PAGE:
U.S. Home Prices Could Decline
The U.S. housing market has seen a significant increase in the past few years. As this happened, homebuilder stocks surged.
But beware, this might change soon. Housing prices could decline, and homebuilder stocks could face scrutiny. The rest of 2022 and early 2023 could be a very rough period for the U.S. housing market.
It almost seems that the U.S. housing market has become like a growth stock. According to the S&P/Case-Shiller U.S. National Home Price Index (a well-known and most-quoted indicator of the U.S. housing market), housing prices in the U.S. increased by more than 32% between January 2020 and January 2022. (Source: “S&P/Case-Shiller U.S. National Home Price Index,” Federal Reserve Bank of St. Louis, last accessed April 13, 2022.)
For some perspective, home prices in the U.S. increased by just a little more than 8.3% between January 2018 and January 2020. In simple terms, the increase in U.S. housing prices over the past two years was roughly four times as high as the increase in the preceding two years.
Why did home prices increase so much? As the COVID-19 pandemic began, the Federal Reserve lowered its benchmark interest rates, which caused mortgage rates to drop. Plus, many businesses moved to a work-from-home structure, so many individuals started to look for homes away from city centers, sometimes in different states. This caused a spike in demand for U.S. housing, and basic economics played out: home prices shot higher.
Interest Rates Soar While Incomes & Savings Drop
Fast-forward to now. The tide has been turning; there could be several headwinds for the U.S. housing market and housing-related investments.
First of all, many of the businesses that switched to work-from-home operations during the pandemic have started to bring their employees back to their offices. Surely, a decent number of businesses completely switched to work-from-home structures, but many didn’t. With this, one has to ask: what will happen to the prices of homes in suburbs? And what will happen to the prices of homes in city centers?
Furthermore, inflation in the U.S. economy has been rampant lately. To fight it, the Federal Reserve has started to raise interest rates. As the Fed has raised interest rates, mortgage rates have started to skyrocket.
Look at the chart below. It plots the 30-year fixed-rate mortgage average in the U.S.
In August 2021, the 30-year mortgage rate was around 2.8%. Now it’s 4.7%. This is such a huge change in such a little time; the rate has spiked by 70%. Mind you, it could still go a lot higher.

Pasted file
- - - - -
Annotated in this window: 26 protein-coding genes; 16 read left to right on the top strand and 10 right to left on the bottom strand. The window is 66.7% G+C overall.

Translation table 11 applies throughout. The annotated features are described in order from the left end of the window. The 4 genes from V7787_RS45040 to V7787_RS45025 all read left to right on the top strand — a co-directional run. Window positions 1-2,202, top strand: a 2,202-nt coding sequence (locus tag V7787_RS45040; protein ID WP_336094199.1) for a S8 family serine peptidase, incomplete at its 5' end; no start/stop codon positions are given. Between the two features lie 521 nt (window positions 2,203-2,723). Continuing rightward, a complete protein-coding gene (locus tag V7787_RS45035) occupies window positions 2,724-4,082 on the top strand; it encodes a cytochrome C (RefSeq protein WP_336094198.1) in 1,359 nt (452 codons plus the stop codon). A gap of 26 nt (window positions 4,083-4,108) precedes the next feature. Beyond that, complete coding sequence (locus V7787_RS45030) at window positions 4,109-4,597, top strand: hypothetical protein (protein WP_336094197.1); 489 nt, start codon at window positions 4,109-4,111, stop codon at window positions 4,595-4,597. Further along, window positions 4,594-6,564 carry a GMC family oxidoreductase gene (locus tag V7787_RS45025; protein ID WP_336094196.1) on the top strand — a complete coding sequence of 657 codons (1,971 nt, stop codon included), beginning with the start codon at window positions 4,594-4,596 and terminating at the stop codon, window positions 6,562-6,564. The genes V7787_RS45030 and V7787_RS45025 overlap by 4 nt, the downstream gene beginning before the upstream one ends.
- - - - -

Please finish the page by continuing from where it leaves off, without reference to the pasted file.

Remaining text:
(Source: “30-Year Fixed Rate Mortgage Average in the United States,” Federal Reserve Bank of St. Louis, last accessed April 14, 2022.)
Why do mortgage rates matter? They’re highly correlated with demand in the U.S. housing market. As mortgage rates go down, affordability increases. When mortgage rates surge, affordability declines: individuals need higher incomes to qualify for mortgages, and their mortgage payments are higher.
Adding to the misery, thanks to inflation and not much growth in terms of income in the U.S., Americans haven’t been saving as much as before.
Look at the following chart. It plots the U.S. personal saving rate.
In December 2021, Americans were saving 8.3% of their disposable incomes. In February 2022, this figure stood at 6.3%. The last time the U.S. personal saving rate was this low was back around 2013.
(Source: “Personal Saving Rate,” Federal Reserve Bank of St. Louis, last accessed April 14, 2022.)
U.S. Housing Market Outlook Is Gruesome at Best
Dear reader, seeing higher interest rates, businesses reopening their offices, stagnant incomes, and declining savings, I can’t help but be pessimistic about the U.S. housing market. It almost feels like a perfect storm is brewing. It could take the housing market lower, and housing-related investments could be in a lot of trouble. Beware if you own homebuilder stocks.
As home prices skyrocketed, homebuilder stocks surged. Look at the SPDR S&P Homebuilders ETF (NYSEARCA:XHB). This exchange-traded fund (ETF) tracks the performance of the major homebuilder stocks in the U.S. In early 2020, the ETF traded as low as $23.50. By early 2022, it was trading above $85.00. This represents an increase of more than 260% in about two years.
Will homebuilder stocks continue to perform like this if the housing market faces headwinds? It’s hard to see that happening.